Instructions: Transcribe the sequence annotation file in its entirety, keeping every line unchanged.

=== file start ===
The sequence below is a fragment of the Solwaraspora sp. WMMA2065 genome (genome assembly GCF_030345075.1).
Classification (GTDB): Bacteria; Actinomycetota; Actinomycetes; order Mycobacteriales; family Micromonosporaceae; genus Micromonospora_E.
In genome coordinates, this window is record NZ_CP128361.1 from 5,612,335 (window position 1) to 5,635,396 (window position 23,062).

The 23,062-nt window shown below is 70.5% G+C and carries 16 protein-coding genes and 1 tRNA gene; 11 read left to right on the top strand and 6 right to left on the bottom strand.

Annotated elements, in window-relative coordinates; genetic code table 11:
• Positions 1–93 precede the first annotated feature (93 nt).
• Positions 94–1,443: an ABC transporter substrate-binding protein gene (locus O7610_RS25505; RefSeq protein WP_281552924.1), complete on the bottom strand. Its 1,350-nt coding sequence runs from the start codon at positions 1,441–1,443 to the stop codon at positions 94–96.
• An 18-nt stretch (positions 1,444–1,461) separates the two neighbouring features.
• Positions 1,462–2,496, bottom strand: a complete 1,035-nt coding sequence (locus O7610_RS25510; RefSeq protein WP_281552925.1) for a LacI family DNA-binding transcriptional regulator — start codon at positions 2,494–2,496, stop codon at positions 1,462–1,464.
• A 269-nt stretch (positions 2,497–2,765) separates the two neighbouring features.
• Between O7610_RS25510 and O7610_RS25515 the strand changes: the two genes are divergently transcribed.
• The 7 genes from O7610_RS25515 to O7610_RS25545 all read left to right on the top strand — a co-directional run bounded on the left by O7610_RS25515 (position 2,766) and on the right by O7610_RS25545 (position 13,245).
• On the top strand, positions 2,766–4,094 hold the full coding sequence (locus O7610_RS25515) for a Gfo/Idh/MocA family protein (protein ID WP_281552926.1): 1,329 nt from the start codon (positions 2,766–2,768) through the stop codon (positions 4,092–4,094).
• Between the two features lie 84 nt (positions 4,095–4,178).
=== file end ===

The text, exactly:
The sequence below is a fragment of the Solwaraspora sp. WMMA2065 genome (genome assembly GCF_030345075.1).
Classification (GTDB): Bacteria; Actinomycetota; Actinomycetes; order Mycobacteriales; family Micromonosporaceae; genus Micromonospora_E.
In genome coordinates, this window is record NZ_CP128361.1 from 5,612,335 (window position 1) to 5,635,396 (window position 23,062).

The 23,062-nt window shown below is 70.5% G+C and carries 16 protein-coding genes and 1 tRNA gene; 11 read left to right on the top strand and 6 right to left on the bottom strand.

Annotated elements, in window-relative coordinates; genetic code table 11:
• Positions 1–93 precede the first annotated feature (93 nt).
• Positions 94–1,443: an ABC transporter substrate-binding protein gene (locus O7610_RS25505; RefSeq protein WP_281552924.1), complete on the bottom strand. Its 1,350-nt coding sequence runs from the start codon at positions 1,441–1,443 to the stop codon at positions 94–96.
• An 18-nt stretch (positions 1,444–1,461) separates the two neighbouring features.
• Positions 1,462–2,496, bottom strand: a complete 1,035-nt coding sequence (locus O7610_RS25510; RefSeq protein WP_281552925.1) for a LacI family DNA-binding transcriptional regulator — start codon at positions 2,494–2,496, stop codon at positions 1,462–1,464.
• A 269-nt stretch (positions 2,497–2,765) separates the two neighbouring features.
• Between O7610_RS25510 and O7610_RS25515 the strand changes: the two genes are divergently transcribed.
• The 7 genes from O7610_RS25515 to O7610_RS25545 all read left to right on the top strand — a co-directional run bounded on the left by O7610_RS25515 (position 2,766) and on the right by O7610_RS25545 (position 13,245).
• On the top strand, positions 2,766–4,094 hold the full coding sequence (locus O7610_RS25515) for a Gfo/Idh/MocA family protein (protein ID WP_281552926.1): 1,329 nt from the start codon (positions 2,766–2,768) through the stop codon (positions 4,092–4,094).
• Between the two features lie 84 nt (positions 4,095–4,178).